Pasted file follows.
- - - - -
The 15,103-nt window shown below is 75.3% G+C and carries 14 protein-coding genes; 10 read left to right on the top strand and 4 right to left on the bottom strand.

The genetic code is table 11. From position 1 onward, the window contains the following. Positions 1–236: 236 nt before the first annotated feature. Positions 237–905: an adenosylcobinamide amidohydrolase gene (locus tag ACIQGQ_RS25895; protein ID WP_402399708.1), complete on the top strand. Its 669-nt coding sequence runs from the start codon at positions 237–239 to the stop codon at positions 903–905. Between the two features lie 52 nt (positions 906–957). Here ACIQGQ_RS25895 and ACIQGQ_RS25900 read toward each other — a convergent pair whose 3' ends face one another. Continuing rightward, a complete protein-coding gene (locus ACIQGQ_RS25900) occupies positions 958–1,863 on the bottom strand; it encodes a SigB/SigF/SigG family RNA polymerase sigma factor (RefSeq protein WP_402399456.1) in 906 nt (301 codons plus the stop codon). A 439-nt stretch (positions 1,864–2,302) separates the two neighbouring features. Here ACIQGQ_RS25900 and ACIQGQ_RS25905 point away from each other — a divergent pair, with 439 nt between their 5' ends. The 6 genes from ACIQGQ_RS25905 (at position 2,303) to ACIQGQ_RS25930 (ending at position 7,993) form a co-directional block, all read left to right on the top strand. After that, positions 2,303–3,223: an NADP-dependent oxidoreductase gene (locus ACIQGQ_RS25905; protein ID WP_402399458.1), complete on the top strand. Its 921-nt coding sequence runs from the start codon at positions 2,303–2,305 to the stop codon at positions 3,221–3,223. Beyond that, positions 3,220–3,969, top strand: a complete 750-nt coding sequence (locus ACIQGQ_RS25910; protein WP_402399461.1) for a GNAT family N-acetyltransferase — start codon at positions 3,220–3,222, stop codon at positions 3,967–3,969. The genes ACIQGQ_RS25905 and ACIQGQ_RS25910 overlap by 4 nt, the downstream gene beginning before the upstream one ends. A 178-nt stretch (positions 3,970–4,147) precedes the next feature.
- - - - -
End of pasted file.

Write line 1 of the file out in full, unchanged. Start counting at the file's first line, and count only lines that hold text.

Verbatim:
The 15,103-nt window shown below is 75.3% G+C and carries 14 protein-coding genes; 10 read left to right on the top strand and 4 right to left on the bottom strand.